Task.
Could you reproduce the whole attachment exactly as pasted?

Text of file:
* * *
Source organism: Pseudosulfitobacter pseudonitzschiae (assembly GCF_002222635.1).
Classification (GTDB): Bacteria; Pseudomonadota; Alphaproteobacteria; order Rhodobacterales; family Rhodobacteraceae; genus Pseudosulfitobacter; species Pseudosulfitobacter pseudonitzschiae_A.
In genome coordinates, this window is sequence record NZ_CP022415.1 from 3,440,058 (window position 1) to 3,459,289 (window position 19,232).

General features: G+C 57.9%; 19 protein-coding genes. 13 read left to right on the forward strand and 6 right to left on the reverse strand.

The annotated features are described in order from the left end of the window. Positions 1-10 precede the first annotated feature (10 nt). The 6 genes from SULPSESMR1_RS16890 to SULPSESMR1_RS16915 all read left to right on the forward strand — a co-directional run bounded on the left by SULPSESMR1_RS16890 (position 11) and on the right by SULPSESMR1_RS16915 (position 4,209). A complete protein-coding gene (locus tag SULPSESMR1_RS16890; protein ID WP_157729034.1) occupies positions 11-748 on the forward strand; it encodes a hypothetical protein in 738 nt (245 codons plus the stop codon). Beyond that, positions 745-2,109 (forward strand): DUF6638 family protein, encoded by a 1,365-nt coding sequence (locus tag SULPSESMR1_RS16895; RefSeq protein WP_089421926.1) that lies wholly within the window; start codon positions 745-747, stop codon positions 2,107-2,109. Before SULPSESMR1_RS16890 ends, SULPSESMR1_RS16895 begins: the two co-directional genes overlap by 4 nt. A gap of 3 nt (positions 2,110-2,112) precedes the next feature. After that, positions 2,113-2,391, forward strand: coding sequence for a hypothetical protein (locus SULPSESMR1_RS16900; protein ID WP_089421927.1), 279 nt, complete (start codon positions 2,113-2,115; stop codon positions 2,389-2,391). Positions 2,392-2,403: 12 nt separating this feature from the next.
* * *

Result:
Source organism: Pseudosulfitobacter pseudonitzschiae (assembly GCF_002222635.1).
Classification (GTDB): Bacteria; Pseudomonadota; Alphaproteobacteria; order Rhodobacterales; family Rhodobacteraceae; genus Pseudosulfitobacter; species Pseudosulfitobacter pseudonitzschiae_A.
In genome coordinates, this window is sequence record NZ_CP022415.1 from 3,440,058 (window position 1) to 3,459,289 (window position 19,232).

General features: G+C 57.9%; 19 protein-coding genes. 13 read left to right on the forward strand and 6 right to left on the reverse strand.

The annotated features are described in order from the left end of the window. Positions 1-10 precede the first annotated feature (10 nt). The 6 genes from SULPSESMR1_RS16890 to SULPSESMR1_RS16915 all read left to right on the forward strand — a co-directional run bounded on the left by SULPSESMR1_RS16890 (position 11) and on the right by SULPSESMR1_RS16915 (position 4,209). A complete protein-coding gene (locus tag SULPSESMR1_RS16890; protein ID WP_157729034.1) occupies positions 11-748 on the forward strand; it encodes a hypothetical protein in 738 nt (245 codons plus the stop codon). Beyond that, positions 745-2,109 (forward strand): DUF6638 family protein, encoded by a 1,365-nt coding sequence (locus tag SULPSESMR1_RS16895; RefSeq protein WP_089421926.1) that lies wholly within the window; start codon positions 745-747, stop codon positions 2,107-2,109. Before SULPSESMR1_RS16890 ends, SULPSESMR1_RS16895 begins: the two co-directional genes overlap by 4 nt. A gap of 3 nt (positions 2,110-2,112) precedes the next feature. After that, positions 2,113-2,391, forward strand: coding sequence for a hypothetical protein (locus SULPSESMR1_RS16900; protein ID WP_089421927.1), 279 nt, complete (start codon positions 2,113-2,115; stop codon positions 2,389-2,391). Positions 2,392-2,403: 12 nt separating this feature from the next.